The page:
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COVID-19 Update

We continue to monitor COVID-19 cases in our area and providers will notify you if there are scheduling changes. Please continue to call your providers with health concerns. We are providing in-person care and telemedicine appointments.

Learn about our expanded patient care options and visitor guidelines.

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We Are Here and Ready to Safely Care for You

At Johns Hopkins Medicine, your health and safety are our very highest priorities. We are ready to care for you and your family in our hospitals, surgery centers, and through in-person clinic and online video visits. Learn how we are keeping you safe and protected so that you can get the care you need.

View our in-person and video appointment options.

 
 

How We Make Sure You Are Safe

To help prevent the spread of COVID-19, our doctors and care teams are taking extra precautions to make your visit as safe as possible.

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Testing and Screening


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Masks and Protective Equipment


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Cleaning


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Physical Distancing


Learn more about our COVID-19 safety precautions.

 

How to Schedule Your Appointment

In-Person Visits

If you are an existing patient and had an appointment that was postponed, our offices may contact you to reschedule. You can also call your doctor’s office or send a message via MyChart to discuss your healthcare needs so we can determine the appointment that is most appropriate. If you are a new patient, please call us at 443-997-4278 to schedule an in-person primary or specialty care visit.
Learn more about in-person visits.

Video Visits (Telemedicine)

Many new and existing Johns Hopkins patients have the option to have a video appointment (telemedicine) with their provider, depending on their healthcare need. If you don't have a device to use for a video visit, you and your provider may decide that a telephone call will meet your needs.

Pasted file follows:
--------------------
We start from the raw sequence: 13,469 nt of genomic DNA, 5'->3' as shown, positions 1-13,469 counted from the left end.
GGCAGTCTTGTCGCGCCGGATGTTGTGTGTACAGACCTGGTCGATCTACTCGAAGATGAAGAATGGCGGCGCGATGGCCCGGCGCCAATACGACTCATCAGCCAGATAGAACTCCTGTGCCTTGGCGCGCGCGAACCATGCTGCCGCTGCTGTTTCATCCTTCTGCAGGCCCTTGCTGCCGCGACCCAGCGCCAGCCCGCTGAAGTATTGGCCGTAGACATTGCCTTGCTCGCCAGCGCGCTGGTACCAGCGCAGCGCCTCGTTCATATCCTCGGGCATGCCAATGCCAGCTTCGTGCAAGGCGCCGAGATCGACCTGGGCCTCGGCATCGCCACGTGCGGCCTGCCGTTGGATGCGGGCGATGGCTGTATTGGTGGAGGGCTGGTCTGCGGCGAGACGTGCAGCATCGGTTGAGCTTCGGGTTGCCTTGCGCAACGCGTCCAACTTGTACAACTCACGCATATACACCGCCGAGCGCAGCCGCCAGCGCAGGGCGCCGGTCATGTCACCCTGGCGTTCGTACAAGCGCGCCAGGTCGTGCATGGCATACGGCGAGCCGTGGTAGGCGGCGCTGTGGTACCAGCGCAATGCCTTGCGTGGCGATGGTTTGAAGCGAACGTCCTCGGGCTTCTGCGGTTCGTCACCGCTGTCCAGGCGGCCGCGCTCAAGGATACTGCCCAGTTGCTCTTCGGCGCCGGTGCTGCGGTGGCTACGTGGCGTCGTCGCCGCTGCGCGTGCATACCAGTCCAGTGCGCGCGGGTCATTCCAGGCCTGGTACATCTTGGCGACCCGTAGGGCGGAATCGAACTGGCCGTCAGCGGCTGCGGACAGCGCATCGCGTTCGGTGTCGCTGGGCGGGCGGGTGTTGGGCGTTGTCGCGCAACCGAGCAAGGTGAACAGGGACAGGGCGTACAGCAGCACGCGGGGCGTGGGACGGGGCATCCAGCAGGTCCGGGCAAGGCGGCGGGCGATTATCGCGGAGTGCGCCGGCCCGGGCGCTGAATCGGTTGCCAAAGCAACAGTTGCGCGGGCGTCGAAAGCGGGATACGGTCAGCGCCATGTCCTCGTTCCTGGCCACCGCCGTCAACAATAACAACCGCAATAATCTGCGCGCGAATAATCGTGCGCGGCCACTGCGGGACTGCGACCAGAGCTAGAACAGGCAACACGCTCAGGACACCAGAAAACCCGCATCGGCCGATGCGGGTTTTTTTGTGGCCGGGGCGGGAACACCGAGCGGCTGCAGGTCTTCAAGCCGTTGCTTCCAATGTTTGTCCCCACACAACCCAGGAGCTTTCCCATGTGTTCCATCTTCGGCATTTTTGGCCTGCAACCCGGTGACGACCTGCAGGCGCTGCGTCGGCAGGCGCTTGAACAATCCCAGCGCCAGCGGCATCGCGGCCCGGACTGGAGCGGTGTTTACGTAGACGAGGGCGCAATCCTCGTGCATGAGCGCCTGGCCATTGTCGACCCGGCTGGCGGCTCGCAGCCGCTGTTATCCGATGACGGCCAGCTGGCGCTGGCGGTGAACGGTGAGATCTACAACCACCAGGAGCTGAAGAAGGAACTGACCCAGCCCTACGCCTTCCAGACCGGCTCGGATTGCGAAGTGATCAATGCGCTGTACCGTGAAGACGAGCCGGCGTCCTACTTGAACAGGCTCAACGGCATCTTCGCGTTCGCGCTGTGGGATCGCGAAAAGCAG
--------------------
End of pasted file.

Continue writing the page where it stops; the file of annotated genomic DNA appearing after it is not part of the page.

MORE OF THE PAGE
Learn more about video visits.

New Patients*

*New patients have not been previously seen by a provider at the Johns Hopkins Center for Stomach Cancer. **Existing patients have been seen by the center in the past. Existing patients must have a MyChart account to request an appointment online, or may otherwise need to call. You can enroll in MyChart to manage appointments, communicate with your provider, receive test results and request prescription renewals.

 
 
 

The Johns Hopkins Center for Stomach Cancer Care is one of the leading programs in the world, seeing a high number of patients and providing some of the most advanced practices in the treatment of stomach cancer.

  • Diagnosis

    Early and accurate diagnosis of stomach (gastric) cancers can lead to better success of treating the disease. The specialists at the center have extensive experience in detecting and identifying all types of stomach cancer.

    3D illustration of a stomach within a torso.
  • Care for Stomach Cancer

    Stomach (gastric) cancer patients receiving surgery, chemotherapy and radiation appear to have better survival rates than those who had surgery followed by only chemotherapy.

    Medical group
  • What to Expect | Your First Visit

    The Center for Stomach Cancer Care is committed to single-day evaluations of patients, incorporating all the resources available for diagnosis, research and the medical plan, to create the optimal treatment for each patient.

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Physician Referrals

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Refer a patient for stomach cancer treatment.

 

Research and Clinical Trials

Research and clinical trials are a key part of the multidisciplinary team approach to stomach cancer treatment at Johns Hopkins. Our researchers are national leaders in clinical trials for treatments addressing stomach cancers, as well as new techniques for identifying stomach cancer recurrence.

 
 

Patient Stories

 

Stomach Cancer | Minan's Story

Minan Corby was diagnosed with gastric cancer and sought out a second opinion at Johns Hopkins in Baltimore, Maryland. With the help of surgical oncologist Mark Duncan, M.D. and other gastric cancer experts, she was treated and is now back to her life in Pennsylvania.

Stomach Cancer | Stephanie’s Story

Facing a cancer with a 29 percent remission rate, 20-year-old Stephanie White found oncologist Mark Duncan, M.D., and the Johns Hopkins Kimmel Cancer Center. She talks about her treatment, recovery and meeting her fiancé.

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